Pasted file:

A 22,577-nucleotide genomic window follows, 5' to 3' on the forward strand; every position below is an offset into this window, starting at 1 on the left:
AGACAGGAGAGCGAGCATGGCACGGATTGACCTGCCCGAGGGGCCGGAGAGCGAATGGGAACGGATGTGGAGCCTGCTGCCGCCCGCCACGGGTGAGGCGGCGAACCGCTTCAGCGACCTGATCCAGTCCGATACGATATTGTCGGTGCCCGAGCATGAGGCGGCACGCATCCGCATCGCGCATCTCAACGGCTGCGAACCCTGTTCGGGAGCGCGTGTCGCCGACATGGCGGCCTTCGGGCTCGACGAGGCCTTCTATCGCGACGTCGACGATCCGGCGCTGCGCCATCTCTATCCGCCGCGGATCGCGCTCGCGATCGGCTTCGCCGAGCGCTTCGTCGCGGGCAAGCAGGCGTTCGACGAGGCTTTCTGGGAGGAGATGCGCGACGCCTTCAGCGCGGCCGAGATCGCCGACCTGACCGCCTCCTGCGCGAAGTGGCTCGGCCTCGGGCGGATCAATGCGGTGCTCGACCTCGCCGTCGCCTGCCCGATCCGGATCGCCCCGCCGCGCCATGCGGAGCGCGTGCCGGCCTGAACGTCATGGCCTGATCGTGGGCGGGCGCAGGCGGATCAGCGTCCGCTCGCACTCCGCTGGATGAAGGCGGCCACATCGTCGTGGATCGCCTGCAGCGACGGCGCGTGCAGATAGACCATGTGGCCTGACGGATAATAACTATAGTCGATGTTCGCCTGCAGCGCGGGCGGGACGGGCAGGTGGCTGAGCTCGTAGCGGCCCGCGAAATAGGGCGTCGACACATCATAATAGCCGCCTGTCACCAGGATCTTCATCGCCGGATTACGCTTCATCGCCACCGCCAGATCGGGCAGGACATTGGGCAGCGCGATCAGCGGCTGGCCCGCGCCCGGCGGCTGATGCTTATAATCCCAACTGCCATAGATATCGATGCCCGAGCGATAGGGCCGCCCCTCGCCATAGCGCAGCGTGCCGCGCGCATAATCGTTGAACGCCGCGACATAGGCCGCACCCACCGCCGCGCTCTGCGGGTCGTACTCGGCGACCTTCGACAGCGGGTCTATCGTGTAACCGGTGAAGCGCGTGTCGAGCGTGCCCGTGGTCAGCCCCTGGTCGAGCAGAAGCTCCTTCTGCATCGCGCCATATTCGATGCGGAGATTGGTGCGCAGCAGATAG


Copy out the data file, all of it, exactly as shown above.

A 22,577-nucleotide genomic window follows, 5' to 3' on the forward strand; every position below is an offset into this window, starting at 1 on the left:
AGACAGGAGAGCGAGCATGGCACGGATTGACCTGCCCGAGGGGCCGGAGAGCGAATGGGAACGGATGTGGAGCCTGCTGCCGCCCGCCACGGGTGAGGCGGCGAACCGCTTCAGCGACCTGATCCAGTCCGATACGATATTGTCGGTGCCCGAGCATGAGGCGGCACGCATCCGCATCGCGCATCTCAACGGCTGCGAACCCTGTTCGGGAGCGCGTGTCGCCGACATGGCGGCCTTCGGGCTCGACGAGGCCTTCTATCGCGACGTCGACGATCCGGCGCTGCGCCATCTCTATCCGCCGCGGATCGCGCTCGCGATCGGCTTCGCCGAGCGCTTCGTCGCGGGCAAGCAGGCGTTCGACGAGGCTTTCTGGGAGGAGATGCGCGACGCCTTCAGCGCGGCCGAGATCGCCGACCTGACCGCCTCCTGCGCGAAGTGGCTCGGCCTCGGGCGGATCAATGCGGTGCTCGACCTCGCCGTCGCCTGCCCGATCCGGATCGCCCCGCCGCGCCATGCGGAGCGCGTGCCGGCCTGAACGTCATGGCCTGATCGTGGGCGGGCGCAGGCGGATCAGCGTCCGCTCGCACTCCGCTGGATGAAGGCGGCCACATCGTCGTGGATCGCCTGCAGCGACGGCGCGTGCAGATAGACCATGTGGCCTGACGGATAATAACTATAGTCGATGTTCGCCTGCAGCGCGGGCGGGACGGGCAGGTGGCTGAGCTCGTAGCGGCCCGCGAAATAGGGCGTCGACACATCATAATAGCCGCCTGTCACCAGGATCTTCATCGCCGGATTACGCTTCATCGCCACCGCCAGATCGGGCAGGACATTGGGCAGCGCGATCAGCGGCTGGCCCGCGCCCGGCGGCTGATGCTTATAATCCCAACTGCCATAGATATCGATGCCCGAGCGATAGGGCCGCCCCTCGCCATAGCGCAGCGTGCCGCGCGCATAATCGTTGAACGCCGCGACATAGGCCGCACCCACCGCCGCGCTCTGCGGGTCGTACTCGGCGACCTTCGACAGCGGGTCTATCGTGTAACCGGTGAAGCGCGTGTCGAGCGTGCCCGTGGTCAGCCCCTGGTCGAGCAGAAGCTCCTTCTGCATCGCGCCATATTCGATGCGGAGATTGGTGCGCAGCAGATAG